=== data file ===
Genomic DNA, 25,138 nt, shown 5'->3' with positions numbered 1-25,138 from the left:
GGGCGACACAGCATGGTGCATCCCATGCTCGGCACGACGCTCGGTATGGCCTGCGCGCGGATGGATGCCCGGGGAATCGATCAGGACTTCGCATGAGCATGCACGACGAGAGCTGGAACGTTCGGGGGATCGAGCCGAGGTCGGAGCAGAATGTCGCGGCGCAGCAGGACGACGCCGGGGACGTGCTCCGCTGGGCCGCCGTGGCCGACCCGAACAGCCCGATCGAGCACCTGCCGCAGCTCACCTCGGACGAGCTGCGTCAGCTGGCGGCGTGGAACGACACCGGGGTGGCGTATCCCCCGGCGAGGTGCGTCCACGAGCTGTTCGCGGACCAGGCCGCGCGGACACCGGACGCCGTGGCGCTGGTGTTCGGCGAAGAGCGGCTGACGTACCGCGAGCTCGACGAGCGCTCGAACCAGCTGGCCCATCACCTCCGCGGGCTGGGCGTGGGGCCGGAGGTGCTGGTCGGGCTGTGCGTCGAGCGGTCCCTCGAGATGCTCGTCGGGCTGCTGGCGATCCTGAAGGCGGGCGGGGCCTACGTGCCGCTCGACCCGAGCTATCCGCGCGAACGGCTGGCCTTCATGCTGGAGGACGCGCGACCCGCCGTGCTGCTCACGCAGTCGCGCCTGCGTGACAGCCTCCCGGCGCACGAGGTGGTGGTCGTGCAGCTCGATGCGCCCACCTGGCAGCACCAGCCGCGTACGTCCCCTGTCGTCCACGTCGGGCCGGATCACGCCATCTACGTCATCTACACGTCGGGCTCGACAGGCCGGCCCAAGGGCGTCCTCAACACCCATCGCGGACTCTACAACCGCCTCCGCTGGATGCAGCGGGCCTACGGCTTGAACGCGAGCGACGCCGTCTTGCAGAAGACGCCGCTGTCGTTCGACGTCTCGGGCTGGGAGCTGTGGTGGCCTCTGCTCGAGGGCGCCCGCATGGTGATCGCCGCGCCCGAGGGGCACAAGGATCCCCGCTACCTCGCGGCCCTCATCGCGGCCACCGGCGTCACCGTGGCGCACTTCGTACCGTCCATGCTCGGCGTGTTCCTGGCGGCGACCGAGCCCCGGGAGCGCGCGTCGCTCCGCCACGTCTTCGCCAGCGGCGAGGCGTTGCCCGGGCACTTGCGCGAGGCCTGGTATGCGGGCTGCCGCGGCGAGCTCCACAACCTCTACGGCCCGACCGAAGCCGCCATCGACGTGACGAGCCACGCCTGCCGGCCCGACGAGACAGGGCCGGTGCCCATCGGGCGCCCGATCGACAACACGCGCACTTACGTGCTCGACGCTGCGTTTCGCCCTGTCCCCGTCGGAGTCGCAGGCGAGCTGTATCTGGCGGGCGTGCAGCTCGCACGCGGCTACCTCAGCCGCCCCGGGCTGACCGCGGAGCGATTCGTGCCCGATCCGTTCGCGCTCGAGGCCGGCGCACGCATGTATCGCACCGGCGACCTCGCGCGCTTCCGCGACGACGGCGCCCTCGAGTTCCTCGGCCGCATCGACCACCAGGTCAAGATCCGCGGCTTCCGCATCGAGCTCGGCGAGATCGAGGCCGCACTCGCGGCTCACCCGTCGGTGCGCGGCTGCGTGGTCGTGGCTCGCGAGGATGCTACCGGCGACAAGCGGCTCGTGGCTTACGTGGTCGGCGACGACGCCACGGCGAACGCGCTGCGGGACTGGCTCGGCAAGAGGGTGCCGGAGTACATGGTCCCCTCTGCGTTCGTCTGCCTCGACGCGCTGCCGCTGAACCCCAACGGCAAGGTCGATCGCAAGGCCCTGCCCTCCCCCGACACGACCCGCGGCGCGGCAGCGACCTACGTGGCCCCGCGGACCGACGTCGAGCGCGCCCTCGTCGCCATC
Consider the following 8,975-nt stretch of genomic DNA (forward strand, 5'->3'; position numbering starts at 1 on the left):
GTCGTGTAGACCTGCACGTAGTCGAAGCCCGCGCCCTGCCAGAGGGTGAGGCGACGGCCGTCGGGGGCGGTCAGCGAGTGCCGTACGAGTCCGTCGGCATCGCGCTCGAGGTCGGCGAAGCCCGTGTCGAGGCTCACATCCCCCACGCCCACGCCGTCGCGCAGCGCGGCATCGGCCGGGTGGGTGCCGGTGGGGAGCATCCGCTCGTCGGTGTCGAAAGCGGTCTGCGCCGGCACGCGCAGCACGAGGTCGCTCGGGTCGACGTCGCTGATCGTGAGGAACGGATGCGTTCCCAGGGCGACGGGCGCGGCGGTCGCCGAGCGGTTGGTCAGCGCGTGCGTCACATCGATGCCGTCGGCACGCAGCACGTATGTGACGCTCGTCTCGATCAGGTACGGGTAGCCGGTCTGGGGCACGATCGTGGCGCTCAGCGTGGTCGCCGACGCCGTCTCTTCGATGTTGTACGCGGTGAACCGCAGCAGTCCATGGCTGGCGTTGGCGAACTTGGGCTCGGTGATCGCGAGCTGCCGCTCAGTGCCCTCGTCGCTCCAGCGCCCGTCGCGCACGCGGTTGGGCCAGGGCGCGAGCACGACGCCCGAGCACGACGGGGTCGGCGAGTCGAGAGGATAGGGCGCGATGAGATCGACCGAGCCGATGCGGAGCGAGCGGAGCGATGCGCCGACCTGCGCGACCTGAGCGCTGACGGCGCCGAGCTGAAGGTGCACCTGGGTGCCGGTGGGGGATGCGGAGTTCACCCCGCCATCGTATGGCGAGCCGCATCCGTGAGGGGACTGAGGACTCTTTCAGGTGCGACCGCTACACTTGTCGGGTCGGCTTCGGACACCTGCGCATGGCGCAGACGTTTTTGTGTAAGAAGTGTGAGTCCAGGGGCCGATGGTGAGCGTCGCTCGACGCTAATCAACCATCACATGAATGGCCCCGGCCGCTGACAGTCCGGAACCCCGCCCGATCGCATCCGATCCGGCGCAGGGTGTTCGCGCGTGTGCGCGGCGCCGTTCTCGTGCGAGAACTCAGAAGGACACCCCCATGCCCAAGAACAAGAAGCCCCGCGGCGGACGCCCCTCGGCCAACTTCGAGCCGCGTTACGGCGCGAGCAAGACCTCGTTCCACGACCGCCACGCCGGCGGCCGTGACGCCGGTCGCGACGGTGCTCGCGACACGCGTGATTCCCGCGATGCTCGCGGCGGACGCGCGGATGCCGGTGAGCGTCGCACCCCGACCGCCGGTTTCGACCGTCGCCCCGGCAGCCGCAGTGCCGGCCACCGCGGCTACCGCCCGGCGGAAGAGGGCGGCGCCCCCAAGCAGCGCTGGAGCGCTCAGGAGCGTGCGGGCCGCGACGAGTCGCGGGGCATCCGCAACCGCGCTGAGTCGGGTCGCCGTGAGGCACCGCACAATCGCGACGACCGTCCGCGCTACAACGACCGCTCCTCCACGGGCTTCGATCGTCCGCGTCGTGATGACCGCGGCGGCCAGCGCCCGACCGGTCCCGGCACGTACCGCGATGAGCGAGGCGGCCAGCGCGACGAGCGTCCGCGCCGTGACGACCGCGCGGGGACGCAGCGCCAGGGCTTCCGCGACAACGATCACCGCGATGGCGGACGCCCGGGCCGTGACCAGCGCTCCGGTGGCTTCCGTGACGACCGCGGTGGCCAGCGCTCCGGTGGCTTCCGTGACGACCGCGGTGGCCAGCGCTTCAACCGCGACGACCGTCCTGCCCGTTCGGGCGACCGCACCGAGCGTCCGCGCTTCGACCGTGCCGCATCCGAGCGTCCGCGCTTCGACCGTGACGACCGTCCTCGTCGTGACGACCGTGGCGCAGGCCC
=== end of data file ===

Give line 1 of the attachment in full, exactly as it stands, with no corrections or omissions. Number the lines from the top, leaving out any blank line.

Genomic DNA, 25,138 nt, shown 5'->3' with positions numbered 1-25,138 from the left: